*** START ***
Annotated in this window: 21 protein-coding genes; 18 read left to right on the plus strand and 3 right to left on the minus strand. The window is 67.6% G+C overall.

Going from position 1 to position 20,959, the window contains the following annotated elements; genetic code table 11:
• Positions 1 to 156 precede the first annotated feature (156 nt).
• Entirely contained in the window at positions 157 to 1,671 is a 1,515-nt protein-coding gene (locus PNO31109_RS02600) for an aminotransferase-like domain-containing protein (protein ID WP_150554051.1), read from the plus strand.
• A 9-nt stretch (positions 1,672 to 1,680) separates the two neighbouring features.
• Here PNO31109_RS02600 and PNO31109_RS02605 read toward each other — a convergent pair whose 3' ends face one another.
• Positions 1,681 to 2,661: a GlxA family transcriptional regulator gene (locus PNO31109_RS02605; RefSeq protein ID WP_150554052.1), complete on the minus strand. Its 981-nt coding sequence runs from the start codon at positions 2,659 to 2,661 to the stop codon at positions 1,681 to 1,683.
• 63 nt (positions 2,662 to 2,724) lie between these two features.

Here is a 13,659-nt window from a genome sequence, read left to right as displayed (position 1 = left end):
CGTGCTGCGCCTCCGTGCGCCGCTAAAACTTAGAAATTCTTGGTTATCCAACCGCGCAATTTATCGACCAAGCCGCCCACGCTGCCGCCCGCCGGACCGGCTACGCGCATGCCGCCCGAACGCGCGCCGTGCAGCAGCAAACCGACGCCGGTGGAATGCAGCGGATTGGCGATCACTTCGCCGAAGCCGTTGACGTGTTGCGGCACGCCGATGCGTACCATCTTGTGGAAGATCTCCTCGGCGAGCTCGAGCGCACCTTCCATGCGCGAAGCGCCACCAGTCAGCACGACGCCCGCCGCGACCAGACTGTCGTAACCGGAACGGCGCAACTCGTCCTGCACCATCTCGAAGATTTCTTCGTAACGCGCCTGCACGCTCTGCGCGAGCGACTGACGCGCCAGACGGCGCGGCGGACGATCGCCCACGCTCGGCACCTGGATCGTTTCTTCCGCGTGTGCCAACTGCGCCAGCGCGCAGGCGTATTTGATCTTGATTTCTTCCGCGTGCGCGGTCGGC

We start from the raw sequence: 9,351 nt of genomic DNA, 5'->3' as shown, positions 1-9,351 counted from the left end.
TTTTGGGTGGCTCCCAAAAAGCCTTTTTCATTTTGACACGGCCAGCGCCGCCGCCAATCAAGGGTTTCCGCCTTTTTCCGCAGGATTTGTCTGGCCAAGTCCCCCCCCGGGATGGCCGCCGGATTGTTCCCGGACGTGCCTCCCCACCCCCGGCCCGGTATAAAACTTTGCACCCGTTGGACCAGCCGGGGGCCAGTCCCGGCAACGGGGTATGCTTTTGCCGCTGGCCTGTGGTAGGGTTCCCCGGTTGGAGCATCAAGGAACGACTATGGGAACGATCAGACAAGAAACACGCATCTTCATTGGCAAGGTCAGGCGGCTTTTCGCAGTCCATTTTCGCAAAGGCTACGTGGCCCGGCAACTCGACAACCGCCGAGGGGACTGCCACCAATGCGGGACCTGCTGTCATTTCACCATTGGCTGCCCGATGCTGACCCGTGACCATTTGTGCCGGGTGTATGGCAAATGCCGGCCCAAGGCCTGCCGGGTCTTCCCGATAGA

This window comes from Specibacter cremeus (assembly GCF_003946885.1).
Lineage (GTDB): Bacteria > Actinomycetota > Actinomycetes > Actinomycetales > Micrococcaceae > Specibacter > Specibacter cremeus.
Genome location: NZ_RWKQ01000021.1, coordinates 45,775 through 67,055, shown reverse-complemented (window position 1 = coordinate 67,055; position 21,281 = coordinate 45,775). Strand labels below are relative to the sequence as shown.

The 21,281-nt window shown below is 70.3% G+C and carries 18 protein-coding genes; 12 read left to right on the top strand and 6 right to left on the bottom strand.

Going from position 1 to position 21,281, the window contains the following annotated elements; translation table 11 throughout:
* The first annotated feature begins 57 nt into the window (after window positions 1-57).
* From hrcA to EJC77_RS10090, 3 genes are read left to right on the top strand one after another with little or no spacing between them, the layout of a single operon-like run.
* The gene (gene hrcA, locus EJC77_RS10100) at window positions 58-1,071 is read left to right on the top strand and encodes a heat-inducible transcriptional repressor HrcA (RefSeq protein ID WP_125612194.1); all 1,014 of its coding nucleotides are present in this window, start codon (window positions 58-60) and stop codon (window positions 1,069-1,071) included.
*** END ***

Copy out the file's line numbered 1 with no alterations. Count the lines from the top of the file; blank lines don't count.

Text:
Annotated in this window: 21 protein-coding genes; 18 read left to right on the plus strand and 3 right to left on the minus strand. The window is 67.6% G+C overall.